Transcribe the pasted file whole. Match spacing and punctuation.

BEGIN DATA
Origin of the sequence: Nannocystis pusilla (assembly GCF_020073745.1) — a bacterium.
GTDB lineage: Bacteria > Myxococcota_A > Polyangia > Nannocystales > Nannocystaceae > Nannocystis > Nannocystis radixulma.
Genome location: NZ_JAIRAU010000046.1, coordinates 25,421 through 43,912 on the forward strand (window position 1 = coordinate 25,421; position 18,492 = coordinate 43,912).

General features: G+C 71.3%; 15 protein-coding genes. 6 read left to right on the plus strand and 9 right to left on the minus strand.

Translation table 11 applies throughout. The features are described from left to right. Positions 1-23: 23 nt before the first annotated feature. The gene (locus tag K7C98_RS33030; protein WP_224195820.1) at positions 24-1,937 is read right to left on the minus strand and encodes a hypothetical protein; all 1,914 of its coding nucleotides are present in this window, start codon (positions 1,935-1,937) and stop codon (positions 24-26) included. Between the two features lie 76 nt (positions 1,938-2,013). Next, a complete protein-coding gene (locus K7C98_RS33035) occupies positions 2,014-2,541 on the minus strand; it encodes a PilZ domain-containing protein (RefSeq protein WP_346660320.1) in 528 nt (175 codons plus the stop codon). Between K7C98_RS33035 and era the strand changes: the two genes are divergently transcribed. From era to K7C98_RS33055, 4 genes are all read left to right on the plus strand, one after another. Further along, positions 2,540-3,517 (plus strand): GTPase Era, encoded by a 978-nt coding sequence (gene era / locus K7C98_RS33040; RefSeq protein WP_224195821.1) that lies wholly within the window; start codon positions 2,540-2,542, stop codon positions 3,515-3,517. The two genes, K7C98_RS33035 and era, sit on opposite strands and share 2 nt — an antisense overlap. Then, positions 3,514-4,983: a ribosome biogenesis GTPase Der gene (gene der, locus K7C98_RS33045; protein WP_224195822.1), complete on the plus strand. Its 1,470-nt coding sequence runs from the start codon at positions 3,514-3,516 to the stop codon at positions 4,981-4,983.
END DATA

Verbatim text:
Origin of the sequence: Nannocystis pusilla (assembly GCF_020073745.1) — a bacterium.
GTDB lineage: Bacteria > Myxococcota_A > Polyangia > Nannocystales > Nannocystaceae > Nannocystis > Nannocystis radixulma.
Genome location: NZ_JAIRAU010000046.1, coordinates 25,421 through 43,912 on the forward strand (window position 1 = coordinate 25,421; position 18,492 = coordinate 43,912).

General features: G+C 71.3%; 15 protein-coding genes. 6 read left to right on the plus strand and 9 right to left on the minus strand.

Translation table 11 applies throughout. The features are described from left to right. Positions 1-23: 23 nt before the first annotated feature. The gene (locus tag K7C98_RS33030; protein WP_224195820.1) at positions 24-1,937 is read right to left on the minus strand and encodes a hypothetical protein; all 1,914 of its coding nucleotides are present in this window, start codon (positions 1,935-1,937) and stop codon (positions 24-26) included. Between the two features lie 76 nt (positions 1,938-2,013). Next, a complete protein-coding gene (locus K7C98_RS33035) occupies positions 2,014-2,541 on the minus strand; it encodes a PilZ domain-containing protein (RefSeq protein WP_346660320.1) in 528 nt (175 codons plus the stop codon). Between K7C98_RS33035 and era the strand changes: the two genes are divergently transcribed. From era to K7C98_RS33055, 4 genes are all read left to right on the plus strand, one after another. Further along, positions 2,540-3,517 (plus strand): GTPase Era, encoded by a 978-nt coding sequence (gene era / locus K7C98_RS33040; RefSeq protein WP_224195821.1) that lies wholly within the window; start codon positions 2,540-2,542, stop codon positions 3,515-3,517. The two genes, K7C98_RS33035 and era, sit on opposite strands and share 2 nt — an antisense overlap. Then, positions 3,514-4,983: a ribosome biogenesis GTPase Der gene (gene der, locus K7C98_RS33045; protein WP_224195822.1), complete on the plus strand. Its 1,470-nt coding sequence runs from the start codon at positions 3,514-3,516 to the stop codon at positions 4,981-4,983.